Another competing blender in the trial required operators to input data in grams instead of pounds and ounces, which made the procedure more complicated and prone to error. The supplier of that blender now concedes that it could have been programmed better to meet Saturn’s needs. More importantly, that blender’s control software wasn’t able to dispense one ingredient and then adjust the ratio of the second ingredient to it, while weighing the batch several times. Instead, the blender dispensed two or more ingredients while weighing each once and compensating on the next batch for any over- or undershoot on the previous batch. (That supplier subsequently developed a programming option similar to Mould-Tek’s, allowing precision ratio feeding of two components.)
The choice of Mould-Tek over the other two was not based only on equipment capabilities, but depended as much or more on Mould-Tek’s greater ruggedness and better mechanical design and on its willingness to customize its blender and controls to Saturn’s needs, says Richard Hopkins, the manufacturing engineer at Saturn (now retired) who started the project.
The desired blender configuration evolved from four components to eight. Capacity for four major and four minor ingredients would allow pushbutton color changes without cleaning hoppers. But the new requirements meant configuring standard components into a special layout that was slightly different for each of Saturn’s 13 machines. “The blenders were customized to fit the platform on each press,” recalls Mould-Tek’s U.S. sales manager, Michael Rauch. “We had to measure them all.”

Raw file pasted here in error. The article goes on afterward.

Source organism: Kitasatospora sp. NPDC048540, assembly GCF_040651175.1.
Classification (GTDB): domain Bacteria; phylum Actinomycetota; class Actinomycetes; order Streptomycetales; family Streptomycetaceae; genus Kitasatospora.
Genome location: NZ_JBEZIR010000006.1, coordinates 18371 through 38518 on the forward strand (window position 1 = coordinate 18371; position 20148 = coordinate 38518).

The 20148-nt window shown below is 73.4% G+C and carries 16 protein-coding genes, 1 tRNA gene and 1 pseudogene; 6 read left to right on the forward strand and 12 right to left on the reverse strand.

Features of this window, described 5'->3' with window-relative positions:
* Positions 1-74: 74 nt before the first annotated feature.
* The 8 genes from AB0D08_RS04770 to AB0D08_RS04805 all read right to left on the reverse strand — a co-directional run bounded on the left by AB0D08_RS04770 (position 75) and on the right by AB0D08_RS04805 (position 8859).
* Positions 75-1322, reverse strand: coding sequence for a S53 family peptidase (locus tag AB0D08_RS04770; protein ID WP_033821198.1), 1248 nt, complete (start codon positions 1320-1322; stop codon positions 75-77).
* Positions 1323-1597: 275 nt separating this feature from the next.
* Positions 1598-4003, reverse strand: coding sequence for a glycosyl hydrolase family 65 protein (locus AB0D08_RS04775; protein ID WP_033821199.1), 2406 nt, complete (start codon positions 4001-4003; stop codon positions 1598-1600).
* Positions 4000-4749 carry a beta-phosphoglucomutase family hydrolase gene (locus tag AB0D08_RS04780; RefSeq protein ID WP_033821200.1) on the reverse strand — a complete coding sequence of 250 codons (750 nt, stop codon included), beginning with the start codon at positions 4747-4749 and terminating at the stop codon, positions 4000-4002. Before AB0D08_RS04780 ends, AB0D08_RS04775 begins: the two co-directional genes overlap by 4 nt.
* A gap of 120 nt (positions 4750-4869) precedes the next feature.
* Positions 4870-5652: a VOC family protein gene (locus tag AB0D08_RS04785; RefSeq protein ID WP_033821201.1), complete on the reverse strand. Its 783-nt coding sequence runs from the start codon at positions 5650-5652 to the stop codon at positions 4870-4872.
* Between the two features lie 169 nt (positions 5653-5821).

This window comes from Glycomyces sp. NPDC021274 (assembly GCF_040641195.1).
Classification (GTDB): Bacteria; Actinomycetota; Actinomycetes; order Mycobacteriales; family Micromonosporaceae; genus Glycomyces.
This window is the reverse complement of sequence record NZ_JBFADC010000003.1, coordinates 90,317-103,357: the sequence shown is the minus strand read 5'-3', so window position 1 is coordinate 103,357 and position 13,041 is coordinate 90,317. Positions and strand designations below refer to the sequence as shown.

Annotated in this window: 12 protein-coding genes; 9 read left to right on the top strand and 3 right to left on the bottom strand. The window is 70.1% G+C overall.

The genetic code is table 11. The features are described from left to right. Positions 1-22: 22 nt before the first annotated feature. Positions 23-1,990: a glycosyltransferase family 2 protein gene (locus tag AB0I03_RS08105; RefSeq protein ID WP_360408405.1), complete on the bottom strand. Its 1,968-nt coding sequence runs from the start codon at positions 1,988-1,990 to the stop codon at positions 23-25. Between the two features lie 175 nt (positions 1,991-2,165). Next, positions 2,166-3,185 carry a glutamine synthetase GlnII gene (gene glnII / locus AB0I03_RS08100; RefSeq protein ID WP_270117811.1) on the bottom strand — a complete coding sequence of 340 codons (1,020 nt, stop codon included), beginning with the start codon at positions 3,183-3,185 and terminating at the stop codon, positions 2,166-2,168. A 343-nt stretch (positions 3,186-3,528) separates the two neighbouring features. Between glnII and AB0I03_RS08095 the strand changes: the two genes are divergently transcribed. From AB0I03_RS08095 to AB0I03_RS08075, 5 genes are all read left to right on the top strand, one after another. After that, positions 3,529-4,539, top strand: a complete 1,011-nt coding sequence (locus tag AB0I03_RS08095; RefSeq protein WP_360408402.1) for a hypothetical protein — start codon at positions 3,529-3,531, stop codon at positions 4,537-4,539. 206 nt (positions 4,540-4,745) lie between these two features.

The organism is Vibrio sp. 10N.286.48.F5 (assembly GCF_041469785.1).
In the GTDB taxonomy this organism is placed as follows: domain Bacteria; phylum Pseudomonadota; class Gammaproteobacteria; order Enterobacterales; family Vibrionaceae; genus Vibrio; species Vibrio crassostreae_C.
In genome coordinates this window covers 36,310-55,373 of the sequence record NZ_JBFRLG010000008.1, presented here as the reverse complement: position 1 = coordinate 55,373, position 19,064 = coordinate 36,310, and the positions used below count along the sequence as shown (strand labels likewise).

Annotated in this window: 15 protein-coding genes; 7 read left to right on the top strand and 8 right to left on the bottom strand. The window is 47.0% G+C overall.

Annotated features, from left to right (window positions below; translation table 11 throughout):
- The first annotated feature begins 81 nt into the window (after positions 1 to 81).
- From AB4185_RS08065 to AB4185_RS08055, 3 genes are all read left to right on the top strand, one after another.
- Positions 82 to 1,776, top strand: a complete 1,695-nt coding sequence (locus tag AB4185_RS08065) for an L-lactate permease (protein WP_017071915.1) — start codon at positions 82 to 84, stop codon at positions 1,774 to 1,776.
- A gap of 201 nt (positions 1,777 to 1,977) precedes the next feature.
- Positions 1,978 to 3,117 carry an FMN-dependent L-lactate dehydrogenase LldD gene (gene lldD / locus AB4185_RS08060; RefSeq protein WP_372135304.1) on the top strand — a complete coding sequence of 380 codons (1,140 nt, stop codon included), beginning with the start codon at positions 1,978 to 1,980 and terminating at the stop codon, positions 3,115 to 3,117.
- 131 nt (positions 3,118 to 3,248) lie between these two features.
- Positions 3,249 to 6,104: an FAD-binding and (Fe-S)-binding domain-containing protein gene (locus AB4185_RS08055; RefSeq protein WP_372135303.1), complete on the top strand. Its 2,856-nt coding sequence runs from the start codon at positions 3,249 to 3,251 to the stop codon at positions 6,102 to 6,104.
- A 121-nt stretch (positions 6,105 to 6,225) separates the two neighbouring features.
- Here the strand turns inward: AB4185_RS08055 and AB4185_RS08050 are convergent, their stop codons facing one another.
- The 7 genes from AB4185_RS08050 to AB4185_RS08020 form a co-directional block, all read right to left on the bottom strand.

Rauch also invested more time than his competitors in training operators during the trials. He brought a detachable control panel to Saturn to train operators even before the blender arrived. It also didn’t hurt that he recognized machine operators who had transferred to Saturn following G.M. plant closings in Flint, Mich.
Rauch keyed all 17 color formulas for Saturn parts into the blender controls, so that operators could change colors by dialing a single number “Operators could push a button and say, ‘I’m making green,’” Rauch explains. As a result, color changes would be no more complicated than with the volumetric blenders.
Controls on the other two competing blenders were more complicated, says Saturn’s Schwind. Both required operators to input more parameters for color changes.
By July ’99, Saturn had installed 15 eight-component blenders from Mould-Tek. Saturn’s color use now runs at a steady 4% with any combination of virgin resin and regrind, Schwind says. As a result, she adds, “The gravimetric blenders paid for themselves in a month.”